Tag archives: family status

A (Not So) New Test for Family Status Discrimination in British Columbia

It is often a challenge for employers to determine whether they have a duty to accommodate an employee’s “family status” under human rights legislation.  Adjudicators across Canada have taken different approaches to assess whether the duty to accommodate family status has been triggered.  The recent B.C. Human Rights Tribunal decision in Adair v. Forensic Psychiatric Services Commission (No. 2), 2017 BCHRT 147 (“Adair”), demonstrates that some Tribunal members continue to resist the most stringent test for complainants that is binding law in B.C.

Background

Darcy Adair lost his commercial driver’s license as a result of an epileptic … Continue Reading

New Ontario Statutory Leaves of Absence

The Ontario Employment Standards Amendments Act (Leaves to Help Families) came into force on October 29, 2014, creating three new unpaid family-related leaves for employees: (1) Family Caregiver Leave; (2) Critically Ill Child Care Leave; and (3) Crime-Related Child Death or Disappearance Leave. This post will highlight the salient features of these new provisions affecting Ontario employers.

Entitlement to any one of these leaves is in addition to entitlement to the others, as well as family medical leave under section 49.1 and personal emergency leave under section 50. For all three new leaves, the employee must provide prior written notice … Continue Reading

Case Brief: On family status discrimination and childcare obligations

In May, the Federal Court of Appeal issued decisions in Canadian National Railway Company v Seeley, 2014 FCA 111 and Canada (Attorney General) v Johnstone, 2014 FCA 110, upholding findings of discrimination on the basis of family status made initially by the Canadian Human Rights Tribunal and upheld by the Trial Division of the Federal Court. In Seeley, an employee who lived in Alberta had ultimately been terminated when she failed to report after being recalled for work in Vancouver. Johnstone involved an employee forced into part-time status when her employer refused to consider her request for … Continue Reading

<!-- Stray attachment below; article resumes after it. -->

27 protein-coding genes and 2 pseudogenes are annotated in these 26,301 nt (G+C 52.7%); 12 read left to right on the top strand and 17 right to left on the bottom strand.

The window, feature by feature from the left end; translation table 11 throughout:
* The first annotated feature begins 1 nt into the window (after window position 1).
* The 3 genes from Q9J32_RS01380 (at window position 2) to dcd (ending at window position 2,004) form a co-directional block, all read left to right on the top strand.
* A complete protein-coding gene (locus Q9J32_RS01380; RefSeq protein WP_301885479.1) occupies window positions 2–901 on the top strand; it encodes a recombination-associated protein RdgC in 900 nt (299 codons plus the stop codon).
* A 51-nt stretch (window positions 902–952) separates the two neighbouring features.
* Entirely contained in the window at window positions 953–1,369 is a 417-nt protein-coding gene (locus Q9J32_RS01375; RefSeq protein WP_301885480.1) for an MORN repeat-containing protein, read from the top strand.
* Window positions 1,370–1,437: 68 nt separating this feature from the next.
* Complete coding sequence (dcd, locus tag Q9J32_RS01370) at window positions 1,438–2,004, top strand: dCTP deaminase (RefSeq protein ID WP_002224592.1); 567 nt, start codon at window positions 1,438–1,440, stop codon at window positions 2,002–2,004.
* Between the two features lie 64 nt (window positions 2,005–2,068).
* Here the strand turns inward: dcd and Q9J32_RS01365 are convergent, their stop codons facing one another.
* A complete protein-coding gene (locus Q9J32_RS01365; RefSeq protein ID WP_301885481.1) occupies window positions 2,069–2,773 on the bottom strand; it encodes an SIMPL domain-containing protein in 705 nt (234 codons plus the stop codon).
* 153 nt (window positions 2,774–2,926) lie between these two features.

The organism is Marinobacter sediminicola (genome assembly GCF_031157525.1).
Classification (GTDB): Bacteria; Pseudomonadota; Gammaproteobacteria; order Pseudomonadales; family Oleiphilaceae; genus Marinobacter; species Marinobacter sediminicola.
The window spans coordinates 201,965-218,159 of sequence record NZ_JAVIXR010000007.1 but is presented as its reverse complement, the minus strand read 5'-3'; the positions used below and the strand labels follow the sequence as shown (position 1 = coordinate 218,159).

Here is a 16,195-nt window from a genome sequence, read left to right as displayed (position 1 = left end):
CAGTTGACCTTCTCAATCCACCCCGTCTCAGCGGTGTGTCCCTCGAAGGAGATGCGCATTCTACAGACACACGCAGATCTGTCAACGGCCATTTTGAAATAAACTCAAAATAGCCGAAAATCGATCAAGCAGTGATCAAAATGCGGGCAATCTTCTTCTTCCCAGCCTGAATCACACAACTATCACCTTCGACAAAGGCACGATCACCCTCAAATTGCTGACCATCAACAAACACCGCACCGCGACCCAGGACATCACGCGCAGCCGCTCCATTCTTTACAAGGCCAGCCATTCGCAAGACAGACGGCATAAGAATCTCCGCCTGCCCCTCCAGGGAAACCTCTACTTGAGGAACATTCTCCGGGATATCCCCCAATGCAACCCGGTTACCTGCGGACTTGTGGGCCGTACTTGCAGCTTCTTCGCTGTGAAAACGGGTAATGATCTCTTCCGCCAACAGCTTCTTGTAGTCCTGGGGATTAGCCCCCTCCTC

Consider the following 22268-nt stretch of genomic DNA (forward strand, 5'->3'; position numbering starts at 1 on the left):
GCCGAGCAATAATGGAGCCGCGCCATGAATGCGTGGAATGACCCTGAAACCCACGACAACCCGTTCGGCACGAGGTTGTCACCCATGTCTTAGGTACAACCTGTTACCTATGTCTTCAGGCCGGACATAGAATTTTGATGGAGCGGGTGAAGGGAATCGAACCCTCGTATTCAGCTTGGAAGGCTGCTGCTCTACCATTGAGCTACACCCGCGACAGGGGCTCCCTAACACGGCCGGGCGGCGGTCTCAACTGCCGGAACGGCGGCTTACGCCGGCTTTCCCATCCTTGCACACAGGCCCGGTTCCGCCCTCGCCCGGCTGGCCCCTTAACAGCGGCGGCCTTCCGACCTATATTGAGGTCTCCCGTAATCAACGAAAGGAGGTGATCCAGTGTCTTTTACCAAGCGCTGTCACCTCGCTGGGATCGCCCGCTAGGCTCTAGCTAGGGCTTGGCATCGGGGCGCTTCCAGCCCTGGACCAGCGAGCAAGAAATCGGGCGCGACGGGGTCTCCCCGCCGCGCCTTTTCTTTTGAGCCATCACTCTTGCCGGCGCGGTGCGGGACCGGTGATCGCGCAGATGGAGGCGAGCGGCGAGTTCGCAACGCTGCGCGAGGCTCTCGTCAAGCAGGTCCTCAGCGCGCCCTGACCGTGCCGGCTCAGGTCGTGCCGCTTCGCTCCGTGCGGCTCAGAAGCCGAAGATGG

Federal Court of Appeal clarifies Canadian law on discrimination based on family status

This blog post was written by William Hlibchuk, a partner in the Montréal office.

On May 2, 2014, the Federal Court of Appeal (FCA) rendered two decisions relating to discrimination based on family status. In so doing, the court clarified the scope of the prohibited ground of family status contained in the Canadian Human Rights Act, as well as the legal test for finding a prima facie case of discrimination on the same ground.

Although both cases turned on specific facts involving parents that had sought accommodations from their employers based on childcare needs, the common element of … Continue Reading

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